Cape Region trash pits filled with historical information

February 12, 2021

This will be the final installment on what readers have helped me learn, as well as their speculation, about the identity of one of the rusting vehicle hulks in the westernmost reaches of Cape Henlopen State Park. But first ...

Here along the coast, nature, with her blowing sands, growing pines and falling needles, has done a good job of hiding most of the remains of what was once the garbage dump for the town of Lewes. One day, maybe 100 years from now, that area will become a marvelous dig for amateur and budding professional archaeologists.

It may not yield the golden treasures featured in the film called “The Dig,” available now through one of the streaming services, but its clues to life here in the late 19th and first half of the 20th century will surely prove intriguing for those discoverers.

And this mostly forgotten dump is just one of many potential dig sites in our region.

In Rehoboth Beach, where the heart of the resort now stands, archaeologists of yore discovered hundreds of campfire remains. It’s speculated that Native Americans from 500 years ago and more spent their summers here along the coast to find relief from the seasonal heat. The remains indicate that this encampment may be the largest seasonal gathering place for Native Americans along the entire East Coast. They well understood the allure of this unique headland tucked between freshwater lakes and the endless shellfish resources in the surrounding waterways. The beach, of course, isn’t all that bad either.

In Lewes, archaeologists 40 years or so ago dug up a refuse pit from the late 1600s and early 1700s behind the Ryves Holt House at the corner of Second and Mulberry streets. There they found lots of interesting trash including pieces of broken pottery, bones from colonial meals, and endless pieces of clay pipe stems.

At the tavern operated in Delaware’s oldest house still on its original site, the proprietors offered clay pipes with stems a foot or more in length. A customer would buy a bowl of tobacco, smoke it, and return the pipe to the barkeep, who would immediately break off an inch or so of the stem before refilling the bowl for another customer. Those little pieces of broken-off stem – so sanitary, thank you – along with the bones and pottery pieces offer an opportunity to visualize an entire evening in that gathering place.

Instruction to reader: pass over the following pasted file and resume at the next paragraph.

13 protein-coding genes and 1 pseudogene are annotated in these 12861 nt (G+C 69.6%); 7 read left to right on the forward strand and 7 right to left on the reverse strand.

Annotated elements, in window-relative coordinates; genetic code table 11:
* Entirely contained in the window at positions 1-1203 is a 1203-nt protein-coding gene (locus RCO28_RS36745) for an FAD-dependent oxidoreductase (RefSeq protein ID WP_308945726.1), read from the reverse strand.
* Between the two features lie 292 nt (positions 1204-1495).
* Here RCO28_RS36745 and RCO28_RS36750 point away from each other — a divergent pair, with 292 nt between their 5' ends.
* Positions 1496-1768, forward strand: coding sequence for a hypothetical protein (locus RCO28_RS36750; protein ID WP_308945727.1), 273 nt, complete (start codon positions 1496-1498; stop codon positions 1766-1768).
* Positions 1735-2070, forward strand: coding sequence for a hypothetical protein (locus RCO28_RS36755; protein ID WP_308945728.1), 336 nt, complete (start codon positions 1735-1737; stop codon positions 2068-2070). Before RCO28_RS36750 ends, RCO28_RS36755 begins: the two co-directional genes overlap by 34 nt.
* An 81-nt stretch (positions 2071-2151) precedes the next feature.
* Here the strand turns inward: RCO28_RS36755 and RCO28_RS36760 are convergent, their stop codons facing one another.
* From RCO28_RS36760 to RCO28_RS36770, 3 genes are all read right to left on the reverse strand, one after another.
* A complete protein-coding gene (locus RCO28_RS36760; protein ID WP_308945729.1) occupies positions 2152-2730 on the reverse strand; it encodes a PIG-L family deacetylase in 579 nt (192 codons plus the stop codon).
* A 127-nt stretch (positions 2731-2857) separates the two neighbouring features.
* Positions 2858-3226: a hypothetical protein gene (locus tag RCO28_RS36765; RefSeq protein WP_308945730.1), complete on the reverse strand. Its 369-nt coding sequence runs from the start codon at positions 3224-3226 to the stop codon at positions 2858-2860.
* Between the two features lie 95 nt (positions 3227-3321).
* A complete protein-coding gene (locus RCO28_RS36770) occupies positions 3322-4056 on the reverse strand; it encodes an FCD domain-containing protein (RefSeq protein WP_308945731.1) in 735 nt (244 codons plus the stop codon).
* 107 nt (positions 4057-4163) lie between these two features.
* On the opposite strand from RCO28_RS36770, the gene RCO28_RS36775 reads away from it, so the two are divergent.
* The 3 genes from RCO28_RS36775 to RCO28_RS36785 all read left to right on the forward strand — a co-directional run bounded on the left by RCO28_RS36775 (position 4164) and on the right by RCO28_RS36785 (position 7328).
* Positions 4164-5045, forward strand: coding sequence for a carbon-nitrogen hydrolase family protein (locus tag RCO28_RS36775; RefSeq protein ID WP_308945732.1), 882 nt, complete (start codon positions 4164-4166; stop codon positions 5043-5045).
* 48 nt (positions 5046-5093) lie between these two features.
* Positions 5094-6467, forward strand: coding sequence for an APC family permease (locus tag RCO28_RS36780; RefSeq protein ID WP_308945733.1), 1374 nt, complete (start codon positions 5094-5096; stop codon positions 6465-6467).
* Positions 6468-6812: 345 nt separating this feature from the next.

At the neglected Green Hill Lighthouse site on the edge of the Great Marsh at the end of Pilottown Road, piles of old cans and bottles dumped there by federal lighthouse service employees, and the squatters who took over the site after the range light there was decommissioned, litter the surrounding ground.

Briars and vines have long since covered them, but occasional collectors still go out there and push through the growth to find old bottles and colored glass. They also admire the remains of the once-graceful architecture marking the living quarters of the keepers who kept the navigational light burning.

That little dumping ground only scratches the local historical surface.

Middens and rusting cars

Back in Cape Henlopen State Park, along some of the salt marsh trails, lies evidence of Native American middens – heaps of discarded oyster and clam shells from bay and seaside feasts.

The car relics of which I’ve written are just our most recent contributions.

But, about that rusting old roadster, two readers have taken detailed and definitive stabs at its original identity.

Paul Lowe of Lewes sent along this assessment: “I wasn't going to disclose this information until I find the location of said vehicle to confirm but ... based on my research and my auto enthusiast friends, it appears to be a 1956 Austin Cambridge A55. Although Mr. Forney states that it's a two-seater, only several were manufactured as coupes. Built by a British manufacturer in Sydney, Australia.”

I sent Paul a general description of where the cars are with a cautionary note that there are no defined trails or markings in the section of the park where the old dump is. It’s easy to get turned around in that several-hundred-acre tract, especially on cloudy days when the sun doesn't provide reference.

On second look at the photo I took, it looks like the hulk may be a four-seater after all, as Paul suspects.

Jack Long of Millsboro agreed that the rusted vehicle looks British, but he went a little deeper with his findings:

“The car you discovered looks British and at first I thought it was a Morris Minor, but the fenders are wrong. The engine looks like a British design with the riveted-on engine number. The engine code definitely corresponds to British Motor Company designation as 15 = 1.5 liter (1489 cc), U = central gearchange (floor shift) and H = high compression. The U and H would be correct for a sporty car.

“I suspect the car is a Nash Metropolitan. It was a joint venture in the fifties between BMC and the American Nash company and used the BMC B-series engine similar to the one used in the MGA sports car.”

Thanks again to everyone who has weighed in on this. Always so much to discover and learn.

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